But experts who monitor development in the South China Sea say the photos show the islands in dispute and are consistent with satellite imagery of the development that they have been monitoring for years.
Conor Cronin, a research associate at the Asia Maritime Transparency Initiative at the Center for Strategic and International Studies in Washington, said the buildings in the new images were at the same scale as the structures in the photographs his group regularly assesses from the region. The initiative monitors development in an area long been shrouded in secrecy.
What’s striking about these images, he said, is that for the first time, significant surface-level details can be seen.
“These are kind of rare shots to see publicly,” Mr. Cronin said, noting that the detailed views of the island, seen from a much closer angle than the satellite level, were insightful. “Its another indication of how well established these facilities are and kind of the capabilities they are going to have.”
The development of the Spratly Islands has ignited outrage from neighbors that also lay claim to this portion of the South China Sea. To varying degrees, the Philippines, Taiwan, Vietnam and Malaysia all stake claim to parts of the area.
While tensions have eased somewhat as China negotiates an agreement with other players on a code of conduct for the region — which seems to allow economic development without resolving the underlying sovereignty disputes — the unabated pace of construction could stir fresh tensions.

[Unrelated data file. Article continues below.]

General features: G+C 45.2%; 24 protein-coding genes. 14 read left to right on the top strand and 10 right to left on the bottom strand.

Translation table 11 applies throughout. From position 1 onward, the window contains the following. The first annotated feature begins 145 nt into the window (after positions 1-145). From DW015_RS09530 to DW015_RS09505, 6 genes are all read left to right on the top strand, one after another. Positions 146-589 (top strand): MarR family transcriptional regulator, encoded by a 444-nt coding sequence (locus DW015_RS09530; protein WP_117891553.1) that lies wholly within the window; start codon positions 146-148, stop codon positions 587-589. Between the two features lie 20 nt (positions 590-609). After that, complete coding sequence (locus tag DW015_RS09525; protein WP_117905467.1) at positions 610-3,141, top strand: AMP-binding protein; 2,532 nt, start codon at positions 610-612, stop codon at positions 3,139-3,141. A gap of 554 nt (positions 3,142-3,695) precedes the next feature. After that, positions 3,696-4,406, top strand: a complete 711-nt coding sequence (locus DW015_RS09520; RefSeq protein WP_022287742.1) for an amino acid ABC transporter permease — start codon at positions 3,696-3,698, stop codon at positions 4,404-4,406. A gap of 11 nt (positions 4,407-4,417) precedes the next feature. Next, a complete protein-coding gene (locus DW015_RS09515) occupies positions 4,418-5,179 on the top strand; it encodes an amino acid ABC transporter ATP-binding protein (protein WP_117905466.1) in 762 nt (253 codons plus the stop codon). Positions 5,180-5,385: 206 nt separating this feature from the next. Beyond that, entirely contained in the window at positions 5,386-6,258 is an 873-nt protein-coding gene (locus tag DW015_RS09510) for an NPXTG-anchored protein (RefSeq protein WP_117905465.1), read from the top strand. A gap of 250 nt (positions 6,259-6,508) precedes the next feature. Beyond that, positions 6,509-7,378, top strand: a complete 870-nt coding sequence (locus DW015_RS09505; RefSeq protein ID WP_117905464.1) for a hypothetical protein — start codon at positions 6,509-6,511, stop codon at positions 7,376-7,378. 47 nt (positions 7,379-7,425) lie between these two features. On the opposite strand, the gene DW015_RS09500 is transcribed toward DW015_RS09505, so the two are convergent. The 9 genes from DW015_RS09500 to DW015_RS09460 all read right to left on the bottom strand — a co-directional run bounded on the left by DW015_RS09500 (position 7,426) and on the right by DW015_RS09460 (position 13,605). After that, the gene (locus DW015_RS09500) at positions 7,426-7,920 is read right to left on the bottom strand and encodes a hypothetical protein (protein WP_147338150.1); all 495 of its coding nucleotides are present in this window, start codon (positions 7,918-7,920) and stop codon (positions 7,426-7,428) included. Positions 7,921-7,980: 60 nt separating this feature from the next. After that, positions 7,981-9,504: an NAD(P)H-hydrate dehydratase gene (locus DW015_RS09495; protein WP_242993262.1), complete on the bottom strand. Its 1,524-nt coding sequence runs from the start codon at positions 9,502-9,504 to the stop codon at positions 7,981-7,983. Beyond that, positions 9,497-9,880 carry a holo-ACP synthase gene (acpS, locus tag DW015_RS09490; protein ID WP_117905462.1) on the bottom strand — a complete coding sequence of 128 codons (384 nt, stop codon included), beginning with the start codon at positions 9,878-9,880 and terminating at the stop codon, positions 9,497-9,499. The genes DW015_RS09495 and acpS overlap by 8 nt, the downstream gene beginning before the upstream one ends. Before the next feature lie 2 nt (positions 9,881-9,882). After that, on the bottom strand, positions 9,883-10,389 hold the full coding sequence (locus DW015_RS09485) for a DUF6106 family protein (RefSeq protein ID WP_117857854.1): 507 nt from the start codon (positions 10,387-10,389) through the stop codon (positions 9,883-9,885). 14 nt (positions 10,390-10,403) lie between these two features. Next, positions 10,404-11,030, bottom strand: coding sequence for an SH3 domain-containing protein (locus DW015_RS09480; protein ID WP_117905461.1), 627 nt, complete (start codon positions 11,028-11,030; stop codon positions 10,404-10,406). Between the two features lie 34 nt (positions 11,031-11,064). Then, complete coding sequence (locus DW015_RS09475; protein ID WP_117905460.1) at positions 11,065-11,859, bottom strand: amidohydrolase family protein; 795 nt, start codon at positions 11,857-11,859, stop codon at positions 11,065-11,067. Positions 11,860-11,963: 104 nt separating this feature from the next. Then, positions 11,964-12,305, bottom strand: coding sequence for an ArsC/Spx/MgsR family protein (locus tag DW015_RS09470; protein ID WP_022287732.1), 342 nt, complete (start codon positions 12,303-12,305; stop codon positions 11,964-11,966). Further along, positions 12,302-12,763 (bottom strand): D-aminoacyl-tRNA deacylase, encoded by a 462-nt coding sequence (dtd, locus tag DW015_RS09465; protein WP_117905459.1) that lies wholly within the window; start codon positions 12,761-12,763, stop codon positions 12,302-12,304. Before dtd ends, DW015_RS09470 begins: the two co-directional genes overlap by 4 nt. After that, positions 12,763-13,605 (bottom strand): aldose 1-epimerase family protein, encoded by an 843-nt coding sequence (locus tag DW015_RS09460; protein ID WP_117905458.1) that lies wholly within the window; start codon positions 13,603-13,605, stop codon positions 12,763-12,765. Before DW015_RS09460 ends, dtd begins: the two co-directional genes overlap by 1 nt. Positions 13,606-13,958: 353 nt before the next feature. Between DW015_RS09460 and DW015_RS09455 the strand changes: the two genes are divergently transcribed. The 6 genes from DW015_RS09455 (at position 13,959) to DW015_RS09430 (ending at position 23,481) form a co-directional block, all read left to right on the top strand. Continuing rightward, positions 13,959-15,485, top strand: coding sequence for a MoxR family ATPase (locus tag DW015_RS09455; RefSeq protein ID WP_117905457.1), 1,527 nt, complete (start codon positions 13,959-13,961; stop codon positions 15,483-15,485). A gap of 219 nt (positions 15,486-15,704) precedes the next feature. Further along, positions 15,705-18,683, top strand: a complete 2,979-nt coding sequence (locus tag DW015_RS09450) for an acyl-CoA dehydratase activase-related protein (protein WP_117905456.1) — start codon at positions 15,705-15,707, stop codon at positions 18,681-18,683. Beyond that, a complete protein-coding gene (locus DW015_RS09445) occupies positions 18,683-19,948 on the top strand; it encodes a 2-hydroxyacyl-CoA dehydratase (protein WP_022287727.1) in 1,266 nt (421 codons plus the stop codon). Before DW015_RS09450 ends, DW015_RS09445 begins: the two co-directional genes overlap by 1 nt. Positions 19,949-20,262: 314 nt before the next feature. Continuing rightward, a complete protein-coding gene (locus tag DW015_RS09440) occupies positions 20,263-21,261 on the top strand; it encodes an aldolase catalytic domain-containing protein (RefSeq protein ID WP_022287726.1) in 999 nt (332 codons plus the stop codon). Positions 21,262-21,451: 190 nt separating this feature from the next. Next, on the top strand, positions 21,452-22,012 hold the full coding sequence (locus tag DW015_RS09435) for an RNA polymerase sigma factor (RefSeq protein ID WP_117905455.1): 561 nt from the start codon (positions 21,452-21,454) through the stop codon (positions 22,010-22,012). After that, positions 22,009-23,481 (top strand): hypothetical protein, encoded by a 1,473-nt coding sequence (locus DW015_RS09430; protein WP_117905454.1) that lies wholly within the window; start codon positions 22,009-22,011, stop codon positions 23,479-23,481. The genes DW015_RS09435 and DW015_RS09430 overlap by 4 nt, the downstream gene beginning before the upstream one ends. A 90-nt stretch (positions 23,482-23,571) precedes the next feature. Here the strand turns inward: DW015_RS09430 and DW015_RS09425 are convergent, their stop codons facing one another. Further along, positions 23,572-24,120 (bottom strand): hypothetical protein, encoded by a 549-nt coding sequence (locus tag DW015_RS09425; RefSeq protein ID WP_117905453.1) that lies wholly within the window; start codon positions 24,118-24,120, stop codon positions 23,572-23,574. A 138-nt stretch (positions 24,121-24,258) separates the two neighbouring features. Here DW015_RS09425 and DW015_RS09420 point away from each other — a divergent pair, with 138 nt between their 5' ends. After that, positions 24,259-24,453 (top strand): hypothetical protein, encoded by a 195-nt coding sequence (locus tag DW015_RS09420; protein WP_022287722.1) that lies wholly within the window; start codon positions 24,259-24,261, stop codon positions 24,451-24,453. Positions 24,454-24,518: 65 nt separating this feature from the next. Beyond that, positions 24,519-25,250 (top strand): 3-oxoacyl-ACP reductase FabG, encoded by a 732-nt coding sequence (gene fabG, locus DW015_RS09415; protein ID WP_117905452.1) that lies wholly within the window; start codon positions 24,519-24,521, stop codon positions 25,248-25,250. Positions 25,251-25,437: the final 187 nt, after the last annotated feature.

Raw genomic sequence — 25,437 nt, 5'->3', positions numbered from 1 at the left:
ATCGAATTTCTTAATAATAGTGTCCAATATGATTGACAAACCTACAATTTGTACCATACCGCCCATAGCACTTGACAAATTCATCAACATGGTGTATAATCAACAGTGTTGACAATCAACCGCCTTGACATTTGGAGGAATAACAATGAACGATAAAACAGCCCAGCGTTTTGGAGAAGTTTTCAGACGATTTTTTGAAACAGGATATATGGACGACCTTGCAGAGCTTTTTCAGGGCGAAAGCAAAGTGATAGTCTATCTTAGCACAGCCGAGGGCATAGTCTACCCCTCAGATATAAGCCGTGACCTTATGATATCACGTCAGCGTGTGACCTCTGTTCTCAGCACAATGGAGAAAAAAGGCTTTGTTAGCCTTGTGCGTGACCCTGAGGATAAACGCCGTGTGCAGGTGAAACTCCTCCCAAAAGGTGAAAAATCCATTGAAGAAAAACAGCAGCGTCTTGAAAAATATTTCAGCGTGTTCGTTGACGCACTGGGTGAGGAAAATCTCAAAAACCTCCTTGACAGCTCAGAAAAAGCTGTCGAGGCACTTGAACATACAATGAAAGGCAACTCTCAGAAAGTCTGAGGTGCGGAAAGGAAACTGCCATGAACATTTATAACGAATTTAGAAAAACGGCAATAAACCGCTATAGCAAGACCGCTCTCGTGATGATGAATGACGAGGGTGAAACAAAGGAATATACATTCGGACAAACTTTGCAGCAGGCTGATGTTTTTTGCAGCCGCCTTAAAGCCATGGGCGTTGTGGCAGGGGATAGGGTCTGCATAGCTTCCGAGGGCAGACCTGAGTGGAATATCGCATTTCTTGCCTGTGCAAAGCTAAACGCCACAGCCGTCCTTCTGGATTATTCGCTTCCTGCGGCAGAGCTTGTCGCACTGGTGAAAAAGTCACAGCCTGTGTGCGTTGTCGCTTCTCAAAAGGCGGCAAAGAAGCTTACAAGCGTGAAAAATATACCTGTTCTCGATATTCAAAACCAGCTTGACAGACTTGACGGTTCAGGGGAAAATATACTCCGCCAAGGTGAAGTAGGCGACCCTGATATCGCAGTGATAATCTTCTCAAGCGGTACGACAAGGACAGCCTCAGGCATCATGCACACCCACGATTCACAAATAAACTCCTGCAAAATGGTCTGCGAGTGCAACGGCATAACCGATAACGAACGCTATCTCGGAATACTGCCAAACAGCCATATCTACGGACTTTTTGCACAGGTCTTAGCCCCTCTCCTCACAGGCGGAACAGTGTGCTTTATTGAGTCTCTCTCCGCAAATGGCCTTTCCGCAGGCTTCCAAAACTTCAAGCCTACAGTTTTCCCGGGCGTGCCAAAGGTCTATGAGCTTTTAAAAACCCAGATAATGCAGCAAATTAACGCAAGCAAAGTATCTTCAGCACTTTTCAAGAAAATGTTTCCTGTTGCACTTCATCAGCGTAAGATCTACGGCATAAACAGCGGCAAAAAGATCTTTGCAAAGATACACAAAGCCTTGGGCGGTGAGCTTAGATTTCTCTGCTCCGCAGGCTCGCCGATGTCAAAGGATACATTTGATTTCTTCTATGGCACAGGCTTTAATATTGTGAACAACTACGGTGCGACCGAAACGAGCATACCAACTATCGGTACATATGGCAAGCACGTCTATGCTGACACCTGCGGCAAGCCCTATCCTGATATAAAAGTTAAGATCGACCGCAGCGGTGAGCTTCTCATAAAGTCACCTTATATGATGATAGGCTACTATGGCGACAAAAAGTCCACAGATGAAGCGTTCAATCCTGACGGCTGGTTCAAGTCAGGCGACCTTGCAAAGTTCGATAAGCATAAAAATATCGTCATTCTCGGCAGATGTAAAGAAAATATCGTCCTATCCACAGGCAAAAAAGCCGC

Bonnie S. Glaser, a senior adviser for Asia at the Center for Strategic and International Studies, said the photos provided a unique perspective. She said she believed, particularly given the annotations on the images, that they were most likely taken by a military aircraft.
“What is really quite stunning is how clear you can see in these aerial photos how much has been built,” Ms. Glaser said. “It’s really up close and personal.”
A recent assessment from the Asia Maritime Transparency Initiative of satellite imagery revealed that China had developed 72 acres, both above and below ground, in the South China Sea in 2017 alone. Since the construction first began in 2013, China has developed more than 3,200 acres across the area.
More recently, the Chinese have turned their attention from dredging and reclaiming land to building airstrips, radar and communications facilities and hangars.
On Mischief Reef, which was once largely underwater, 1,379 acres have been developed by China. The latest images from the island purportedly show a nearly two-mile runway and concrete building. Analysts say it is only a matter of time before Chinese military planes begin landing there.